5 Vegan Travel Tips You Need To Know About!

Table of Contents

Introduction

If you’re a vegan traveller (or someone with dietary requirements), we bet you, like us, get the fear when it comes to eating out in local places and eating local food. We absolutely feel your pain! This article aims to help you out with some simple and easy vegan travel tips.

As sustainable travellers, we love finding local places to eat, but honestly, it can be really intimidating if you’re travelling as a vegan. There are all kind of things that can make travelling as a vegan pretty hard work: language barriers, lack of awareness in some places, no options even if there is awareness… the list goes on.

This is especially a problem if you, like us, love to try new food and stay in local guesthouses and off-the-beaten track places. For us, local food is one of the best things about travelling, and missing out on it isn’t really an option! A great bonus is that local food usually comes from local restaurants, and they’re often owned by local people, so it’s a great way to give back to local economies (as well as eat lots of tasty food!).

Here are our top vegan travel tips for enjoying delicious new foods abroad.

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By the way, if you’re a vegan, check out our series of Vegan Travel Guides here!

A poke bowl filled with avocado, mushrooms, tomatoes, mangoes and cabbage
Vegan Food in Brazil – did you know Japanese food is really popular in Brazil?!

Top 5 Vegan Travel Tips

1. Research naturally vegan foods

This can save you so much hassle when travelling as a vegan. Researching naturally vegan foods in the country you’re visiting is always a MASSIVE win. For one thing, the locals will understand what you’re asking for, you won’t need to explain a long list of ingredients that you can’t eat, and you’ll get to try some local cuisine which, let’s face it, is usually going to be delicious.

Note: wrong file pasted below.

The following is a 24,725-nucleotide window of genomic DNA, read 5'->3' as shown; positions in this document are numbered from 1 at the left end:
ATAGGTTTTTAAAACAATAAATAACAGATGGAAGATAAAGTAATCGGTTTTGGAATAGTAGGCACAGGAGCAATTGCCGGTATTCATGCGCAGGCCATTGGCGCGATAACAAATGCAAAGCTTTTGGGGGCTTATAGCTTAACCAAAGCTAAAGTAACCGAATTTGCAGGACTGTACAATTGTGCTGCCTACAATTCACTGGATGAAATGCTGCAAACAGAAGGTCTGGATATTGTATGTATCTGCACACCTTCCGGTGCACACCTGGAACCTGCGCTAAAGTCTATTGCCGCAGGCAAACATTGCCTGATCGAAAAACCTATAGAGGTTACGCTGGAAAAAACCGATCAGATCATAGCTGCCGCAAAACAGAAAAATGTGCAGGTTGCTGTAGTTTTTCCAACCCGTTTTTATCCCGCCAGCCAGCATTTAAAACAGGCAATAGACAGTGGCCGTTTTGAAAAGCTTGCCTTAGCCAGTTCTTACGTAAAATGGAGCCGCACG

Finding countries with lot of naturally or accidental vegan options is a huge win. It basically means you can visit as a vegan without any fear of accidental misunderstanding or mix-up and it is such a relief. We always start by checking travel blogs from other vegans abroad, which can be absolute godsends, especially if they’ve lived abroad and know a place well! They almost always suggest some great options we can try when we’re travelling.

If you can find local foods which don’t need to be adapted at all, you have a much less complicated conversation ahead of you in a restaurant abroad. We find that rice and beans are a great staple for this in a lot of countries.

Two empanadas on a plate. Murray is sitting opposite taking a picture of his very meaty lunch!
Trying empanadas in Paraguay

2. Look for adaptable vegan foods

If you can’t find anything that’s fully vegan, work out how to make it vegan. For example in Mexican cuisine, there are loads of dishes that would be vegan without the cheese, so think about what you could remove to make this work.

This might require learning a couple of words in a local language, but if you’re able to do this, this is a great thing! Here are some examples of foods which can usually be adapted:

  • Pizza or dishes served with grated cheese as an add-on can usually be served without
  • Any meals with individual components (i.e. everything cooked separately)
  • Street food, where you can watch which ingredients go into the meal
  • Freshly prepared food where one or two ingredients could be omitted

Examples of where this is much harder, unless you have a great grip on the local language (and honestly, sometimes even then it can be tricky…):

  • Ingredients in sauces (such as fish sauce)
  • Baked goods containing eggs or milk